Wrestling's popularity was at an all-time high, and I was there to cover the show for a local paper. It was my first behind-the-scenes look at pro wrestling, and watching these larger-than-life characters get ready for a day's work was surreal.
There was Hulk Hogan, his ballooned biceps exposed by a sleeveless shirt, scooping food onto his plate in a buffet line. "The Nature Boy" Ric Flair sat at a table with his legs crossed, nonchalantly reading the newspaper. "The Macho Man" Randy Savage was engaged in an uncharacteristically subdued conversation with an average-looking Joe.
The scenario quickly gave evidence that these over-the-top grapplers were indeed human, and that night I wondered what everyday life must be like for a wrestler. The daily grind, the bumps, the bruises, the endless string of hotel rooms and plane flights. And what about the day they're no longer climbing into the ring?
Wrestling and Atlanta go way back. In the '70s and '80s, live broadcasts of Georgia Championship Wrestling matches were one of TBS Channel 17's programming staples. And when Ted Turner launched World Championship Wrestling in the late '80s, Atlanta became a wrestling hotbed. As a result, the city became a popular home base for many pro wrestlers.
In 2001, big-time wrestling said goodbye to Atlanta. Vince McMahon and the WWE bought WCW. But many wrestlers still call metro Atlanta home. Some are still in the business full time, either working for WWE or various independent promotions, but others semi-retired from the ring and have since joined the world of mere mortals.
Abdullah the Butcher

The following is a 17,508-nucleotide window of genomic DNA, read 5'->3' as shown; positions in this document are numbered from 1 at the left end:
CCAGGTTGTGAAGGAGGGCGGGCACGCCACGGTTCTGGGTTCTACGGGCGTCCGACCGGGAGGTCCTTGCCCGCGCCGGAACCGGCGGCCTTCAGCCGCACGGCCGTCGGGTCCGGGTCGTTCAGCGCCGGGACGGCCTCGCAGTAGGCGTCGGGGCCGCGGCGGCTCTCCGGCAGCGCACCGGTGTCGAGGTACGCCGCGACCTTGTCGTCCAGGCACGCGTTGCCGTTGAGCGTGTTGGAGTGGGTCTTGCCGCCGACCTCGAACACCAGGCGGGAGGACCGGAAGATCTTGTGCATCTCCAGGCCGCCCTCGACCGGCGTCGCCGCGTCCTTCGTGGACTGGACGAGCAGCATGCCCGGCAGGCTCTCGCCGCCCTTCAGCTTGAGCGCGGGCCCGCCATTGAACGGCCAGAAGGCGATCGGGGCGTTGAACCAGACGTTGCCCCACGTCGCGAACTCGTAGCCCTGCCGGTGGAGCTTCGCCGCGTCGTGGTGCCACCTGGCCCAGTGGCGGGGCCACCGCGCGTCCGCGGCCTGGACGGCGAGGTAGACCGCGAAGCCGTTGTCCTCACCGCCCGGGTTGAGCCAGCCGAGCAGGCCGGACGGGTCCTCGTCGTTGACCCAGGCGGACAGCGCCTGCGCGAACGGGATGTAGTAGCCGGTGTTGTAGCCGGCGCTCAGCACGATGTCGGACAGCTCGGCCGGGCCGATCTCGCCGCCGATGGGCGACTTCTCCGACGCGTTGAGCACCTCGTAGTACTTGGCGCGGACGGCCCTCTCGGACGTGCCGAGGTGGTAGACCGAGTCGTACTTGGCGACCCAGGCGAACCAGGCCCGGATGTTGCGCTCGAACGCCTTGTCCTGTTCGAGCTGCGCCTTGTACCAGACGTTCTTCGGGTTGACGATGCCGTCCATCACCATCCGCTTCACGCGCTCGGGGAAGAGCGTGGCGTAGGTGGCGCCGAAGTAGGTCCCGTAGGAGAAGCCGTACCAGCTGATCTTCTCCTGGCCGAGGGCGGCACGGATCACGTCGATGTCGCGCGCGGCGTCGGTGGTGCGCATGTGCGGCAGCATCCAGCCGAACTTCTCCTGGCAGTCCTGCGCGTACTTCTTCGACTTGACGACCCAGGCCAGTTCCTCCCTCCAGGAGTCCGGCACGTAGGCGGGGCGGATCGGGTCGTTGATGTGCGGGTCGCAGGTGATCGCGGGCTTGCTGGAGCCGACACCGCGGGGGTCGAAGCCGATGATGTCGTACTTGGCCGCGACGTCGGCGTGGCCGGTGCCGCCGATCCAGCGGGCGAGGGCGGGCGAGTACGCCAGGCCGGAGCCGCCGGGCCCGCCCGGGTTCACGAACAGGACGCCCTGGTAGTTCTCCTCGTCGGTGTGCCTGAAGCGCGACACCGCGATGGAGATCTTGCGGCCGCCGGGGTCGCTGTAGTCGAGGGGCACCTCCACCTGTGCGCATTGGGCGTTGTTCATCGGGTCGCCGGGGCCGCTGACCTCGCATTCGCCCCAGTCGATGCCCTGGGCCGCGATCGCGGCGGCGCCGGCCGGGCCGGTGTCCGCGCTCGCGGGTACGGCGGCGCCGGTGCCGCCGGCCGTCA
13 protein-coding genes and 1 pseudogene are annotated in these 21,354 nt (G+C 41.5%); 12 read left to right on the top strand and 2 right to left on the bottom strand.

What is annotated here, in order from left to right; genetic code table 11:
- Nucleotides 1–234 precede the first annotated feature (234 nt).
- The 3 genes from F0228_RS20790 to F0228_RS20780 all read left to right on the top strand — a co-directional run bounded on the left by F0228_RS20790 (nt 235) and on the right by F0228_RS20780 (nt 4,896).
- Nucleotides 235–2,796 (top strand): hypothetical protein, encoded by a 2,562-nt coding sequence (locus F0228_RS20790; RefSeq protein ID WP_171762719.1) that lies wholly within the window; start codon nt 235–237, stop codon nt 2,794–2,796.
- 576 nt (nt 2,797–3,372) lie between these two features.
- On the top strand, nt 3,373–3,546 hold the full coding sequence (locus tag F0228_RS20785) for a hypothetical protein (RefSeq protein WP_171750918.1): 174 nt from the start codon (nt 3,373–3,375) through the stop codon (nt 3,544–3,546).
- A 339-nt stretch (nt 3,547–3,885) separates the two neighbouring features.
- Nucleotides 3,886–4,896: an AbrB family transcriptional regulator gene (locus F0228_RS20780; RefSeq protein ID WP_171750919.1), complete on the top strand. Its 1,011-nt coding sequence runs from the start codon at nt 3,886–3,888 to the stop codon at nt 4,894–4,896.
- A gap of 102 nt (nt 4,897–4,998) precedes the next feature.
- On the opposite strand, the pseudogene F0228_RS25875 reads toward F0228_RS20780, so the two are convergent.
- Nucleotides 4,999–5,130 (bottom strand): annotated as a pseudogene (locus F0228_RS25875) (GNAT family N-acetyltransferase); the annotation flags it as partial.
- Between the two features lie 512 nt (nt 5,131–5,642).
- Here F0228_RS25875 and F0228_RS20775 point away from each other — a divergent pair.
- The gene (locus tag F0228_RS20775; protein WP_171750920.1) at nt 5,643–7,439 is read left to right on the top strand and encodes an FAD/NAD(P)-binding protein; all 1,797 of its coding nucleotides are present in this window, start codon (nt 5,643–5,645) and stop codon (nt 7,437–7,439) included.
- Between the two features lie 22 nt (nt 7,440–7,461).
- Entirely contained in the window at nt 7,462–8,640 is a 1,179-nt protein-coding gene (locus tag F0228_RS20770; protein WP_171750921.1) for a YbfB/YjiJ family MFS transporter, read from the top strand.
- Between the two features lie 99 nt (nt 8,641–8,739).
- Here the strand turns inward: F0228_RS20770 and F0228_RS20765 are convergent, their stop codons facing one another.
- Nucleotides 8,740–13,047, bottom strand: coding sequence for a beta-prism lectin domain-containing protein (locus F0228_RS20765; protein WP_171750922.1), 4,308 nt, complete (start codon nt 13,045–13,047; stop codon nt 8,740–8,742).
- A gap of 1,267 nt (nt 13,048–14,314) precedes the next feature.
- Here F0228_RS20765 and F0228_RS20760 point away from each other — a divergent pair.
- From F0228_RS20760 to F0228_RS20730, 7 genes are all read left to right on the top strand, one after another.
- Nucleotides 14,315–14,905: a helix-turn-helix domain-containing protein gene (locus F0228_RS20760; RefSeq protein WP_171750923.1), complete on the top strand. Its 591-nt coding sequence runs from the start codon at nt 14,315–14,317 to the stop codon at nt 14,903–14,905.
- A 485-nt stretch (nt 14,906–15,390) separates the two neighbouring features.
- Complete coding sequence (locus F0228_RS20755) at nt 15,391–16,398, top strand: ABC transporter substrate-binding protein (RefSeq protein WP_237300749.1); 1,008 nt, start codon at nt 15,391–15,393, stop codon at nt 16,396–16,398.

"The Madman from Sudan," who's actually Canadian, has spent the past 42 years of his life shocking wrestling fans all over the world and scaring them shitless. With his trademark curled-toe wrestling boots and a huge gut hanging over martial arts pants, Abdullah popularized what's now referred to as hardcore wrestling. Using chairs, forks or just about anything else he could get his hands on, Abdullah liked to draw blood in the ring. By the end of his matches, the faces of both he and his opponents would often be covered in what announcer Gordon Solie described as "crimson masks." Creepily, Abdullah never uttered a word on TV, leaving that to a typically loud-mouthed manager.
On this particular afternoon, he's chomping on a cigar and sitting at a table inside Abdullah the Butcher's House of Ribs & Chinese Food, the restaurant he opened nine years ago in Ben Hill. Abdullah doesn't cook, but dreamed for years of opening a place featuring two of his favorite foods -- barbecue and egg rolls. Why? "Because I'm different," he says. "When I'm in the ring, I use a fork, a spoon, chopsticks, whatever. So that's why I put the two together."
It's lunch time and customers are beginning to file in. In fact, it's starting to get crowded in the main dining room where the walls are lined with photos of Abdullah and a virtual Who's Who of wrestlers from the past several decades. A large oil painting of the wrestler wearing a suit and cigar in hand hangs behind the cash register. A fan-made diorama of an Abdullah the Butcher action figure standing in a tiny wrestling ring is on display in the corner.
Today, Abdullah's biggest challenge isn't punishing opponents. It's finding good help. Over the years, he's dispatched employees like incompetent tag team partners. He's fired four nephews, his sister and his own son. "If you ain't got the right help, you got nothing going," he says. "Your help can mess you up faster than anything else."
He talks a bit about his next two ventures, a sandwich shop and a clothing store, which he plans to open in the Ben Hill area. But the conversation invariably turns back to wrestling.
He still wrestles about 10 times a month and represents Atlanta-based wrestlers like Iceberg Slim and Ben Peacock overseas. He plans to promote independent wrestling shows in the future.
Abdullah declines to reveal his age, but if you do the math, it's clear he's still dropping elbows while most people his age are probably eligible for the senior's discount at Piccadilly. Wrestling is something he says he'll do until the day he dies. "I can still draw people," he says. "People want to see me. It's like an entertainer. If you give people what they want to see, they'll still come and see you. I don't care if you're 100 as long as you keep producing."